AOL took no action against Trillian until it gained significant popularity. Only then did it become a "security concern". Meanwhile any client under a million users is not technically a "security concern". So any of you hackers out there who want to hack into AOL's service feel free to get 900,000 of your compatriots together and nail their system. If there are security concerns with AOL's AIM protocol then why do they suggest that it is the best and most secure and want it as a standard above all others? If there is a security concern with the use/implementation of that protocol why not simply plug the hole and be done with it? Why? Because they are lying about the security risk implemented by alternate clients.
      The underlying fact is that, AIM belongs to AOL, they can choose who or what can use it. There is no law saying that any vendor must sell to everyone. The part about the security concern is this [my personal analysis] if I were to build a aim client put it out on the net for everyone to use, but hide a password sniffer in there, this creates a major vulnerability to the AOL system. Some AIM users are also AOL users. I could then access AOL using their account.

      Why is it that no other im system has shut out Trillian? Because the rest of the IM systems/companies want interoperability and are working to that goal, only AOL remains apart from that venture because they are serving their own greed and monopolizing the IM market through preditory practices. AOL has the potential to make MS look like an amature when it comes to market predation.


      Quite true...I agree with you on this fact.

      If through my choice of clients I consume more resources than they gain from me then it's time for them to look at a different business model.


      This is false. Any company can limit the amount of resources that you use. For example, there are FAP limits for cable modems and broadband. In addition, an "all you can eat" buffet is legally allowed to kick you out once you consume to much of their food (resources).

      AOL does not want business relationships that will do nothing to further their capture of market share.


      That is the exact definition of a business relationship. A company makes a business relationship so that it could make more money for itself. It's a fact. Companies aren't out there to save the world, companies sole purpose to to make a profit. This is a fact that a lot of times the people discussing business practices often miss. We often put ourselves in a idealized world where everyone helps out each other. In a capitalistic society that is not what the society is about. If you are looking for an environment where there is a fair sharing of profits where companies don't seek profits but to do some good, this is the socialist ideals at its core. Computer programmers and hackers alike from the very beginning have always been in a mindset of creating something for the shear joy of it and to help out the world. That is what drives many of us. In the past, there was very little profit to be made. Howerver, in the last couple of years, MBAs and marketting teams have taken over the industry. We are now subjected to their goals.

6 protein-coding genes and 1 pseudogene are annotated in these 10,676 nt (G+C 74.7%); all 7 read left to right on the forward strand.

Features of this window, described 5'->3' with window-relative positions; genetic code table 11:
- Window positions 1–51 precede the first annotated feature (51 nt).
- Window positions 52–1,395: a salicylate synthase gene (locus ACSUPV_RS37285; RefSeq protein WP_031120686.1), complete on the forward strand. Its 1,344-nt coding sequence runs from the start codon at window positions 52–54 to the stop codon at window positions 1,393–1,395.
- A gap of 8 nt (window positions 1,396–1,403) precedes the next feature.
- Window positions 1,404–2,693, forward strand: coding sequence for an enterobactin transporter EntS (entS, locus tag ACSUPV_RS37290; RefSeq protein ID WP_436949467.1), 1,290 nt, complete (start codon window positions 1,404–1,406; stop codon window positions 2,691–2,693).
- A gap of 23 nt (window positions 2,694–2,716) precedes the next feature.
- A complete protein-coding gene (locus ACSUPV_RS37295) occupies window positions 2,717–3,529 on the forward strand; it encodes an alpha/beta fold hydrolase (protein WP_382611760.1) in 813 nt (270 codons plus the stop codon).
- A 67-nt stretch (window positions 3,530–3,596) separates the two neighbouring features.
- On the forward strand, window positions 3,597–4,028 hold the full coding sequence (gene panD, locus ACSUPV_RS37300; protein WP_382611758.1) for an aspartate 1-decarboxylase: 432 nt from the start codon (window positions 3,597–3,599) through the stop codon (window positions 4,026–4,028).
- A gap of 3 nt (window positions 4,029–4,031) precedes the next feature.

Now, again, I'm not bashing Trillian. I've been a long time trillian user. But it is hard to argue against facts of the law and facts of corporate/business world.
  • Had that been the headline you all would be absolutely LOVING AOL!

    Side note have you sent your PayPal support to Trillian, have you ever REALLY supported them?
  • Trillian has been around a while, although it has recently been offering updates a little more quickly with more features.

    But don't you think it is a little odd that this mess starts with AOL not a week after Trillian gets top pick in a CNET review of IM clients [cnet.com]?

  • Funny, they don't seem to be blocking Gaim. Interesting selectivity.
  • by weave ( 48069 ) on Thursday January 31, 2002 @11:53AM (#2931244) Journal
    This is a perfect example why open standards and RFCs have stopped this mess from occuring in other areas.

    Imagine incompatible e-mail clients, online services, DNS, news, etc...

    Instant Messaging should be decentralized. This is what happens when commercial interests drive communication "standards" over the net.

    Remember pre-popular-internet when mail programs wouldn't talk to each other? Exchange, cc:mail, lotus notes, and a host of others? Remember early online services that didn't permit access to content outside their worlds? MSN, AOL, Compuserve, Genie, etc...?

    There should be an RFC, each ISP or provider should host their own IM server, their customers connect to it using the client of their choice, and outsiders send messages in for instant delivery based on a standard naming convention.

    But we'll never get there now, it's too late. I'm just thankful the rest of the net isn't in this mess.

  • by Trinition ( 114758 ) on Thursday January 31, 2002 @12:06PM (#2931334) Homepage
    Here's AOL's response to an open IM network:

    http://aim.aol.com/openim/ [aol.com]
  • by mcrbids ( 148650 ) on Thursday January 31, 2002 @01:22PM (#2931877) Journal
    remains completely un-addressed.

    IM is really nice, and is basic infrastructure at many organizations. As a freelance programmer, I've focused on Yahoo I/M for my I/M needs 'cause there's a decent Linux client.

    But the core issue is that there is no real standard for IM chatting! In the absence of a real standard, ICQ/AIM have taken force.

    Jabber might get there, eventually. Who has submitted the jabber reference to the IETF/IEEE to make it a standard?

    What we need is a IETF/IEEE standard. One that is distributed. Reliable. Cross platform. Based on XML or other widely acceptable format.

    I suggest using a topology much like POP3/SMTP. Your ISP should provide IM service so that other IM clients can resolve you by your email address.

    DNS records would contain an "IM" record along with "MX", etc.

    Include PKI so that you can have "secure" connections that do not go thru a central server, and business will jump all over it since existing IM clients are unencrypted and therefore very insecure.

    Utilizing openssl and other standard libraries, I bet 2 or 3 qualified programmers could come up with a functional reference in a few weeks.

    So, why hasn't this been done?